African leaders highlight COVID-19 vaccine inequity at 4th day of UNGA
By Nneka Nwogwugwu
The 76th session of the United Nations General Assembly continues with a fourth day of high-level meetings and addresses from world leaders.
Friday’s list of speakers includes the leaders of the Palestinian Authority, Germany, Nigeria, Pakistan and Japan.
South Africa’s President Cyril Ramaphosa on Thursday pointed to vaccines as “the greatest defence that humanity has against the ravages of this pandemic”.
“It is, therefore, a great concern that the global community has not sustained the principles of solidarity and cooperation in securing equitable access to COVID-19 vaccines,” he said.
“It is an indictment on humanity that more than 82 percent of the world’s vaccine doses have been acquired by wealthy countries, while less than 1 percent has gone to low-income countries.”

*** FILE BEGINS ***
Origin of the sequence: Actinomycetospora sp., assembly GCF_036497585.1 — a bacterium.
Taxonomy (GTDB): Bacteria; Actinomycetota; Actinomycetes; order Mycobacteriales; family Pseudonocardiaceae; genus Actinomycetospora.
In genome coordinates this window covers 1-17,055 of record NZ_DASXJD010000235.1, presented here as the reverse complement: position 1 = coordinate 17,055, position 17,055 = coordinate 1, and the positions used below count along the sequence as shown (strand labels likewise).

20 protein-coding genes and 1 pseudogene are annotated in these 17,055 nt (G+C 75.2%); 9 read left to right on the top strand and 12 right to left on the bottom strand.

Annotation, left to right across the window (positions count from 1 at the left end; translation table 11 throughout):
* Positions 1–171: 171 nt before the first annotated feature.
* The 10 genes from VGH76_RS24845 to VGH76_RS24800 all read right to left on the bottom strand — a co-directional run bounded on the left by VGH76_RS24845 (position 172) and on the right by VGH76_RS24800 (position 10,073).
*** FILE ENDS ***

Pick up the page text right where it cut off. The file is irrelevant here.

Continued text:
He and others urged UN member states to support a proposal to temporarily waive certain intellectual property rights established by the World Trade Organization (WTO) to allow more countries, particularly low- and middle-income countries, to produce COVID-19 vaccines.
For his part, Namibian President Hage Geingob slammed what he called “vaccine apartheid”, saying it was a pity that while people in some countries were at the stage of receiving booster jabs, people in other countries had yet to receive their first dose.
Angola’s President Joao Lourenco, meanwhile, said it was “shocking to see the disparity between some nations and others with respect to availability of vaccines”.
“These disparities allow for third doses to be given, in some cases, while, in other cases, as in Africa, the vast majority of the population has not even received the first dose,” Lourenço said.
Zimbabwe’s President Emmerson Mnangagwa called on the international community to exercise “enhanced multilateralism and a unity of purpose’ in vaccine distribution.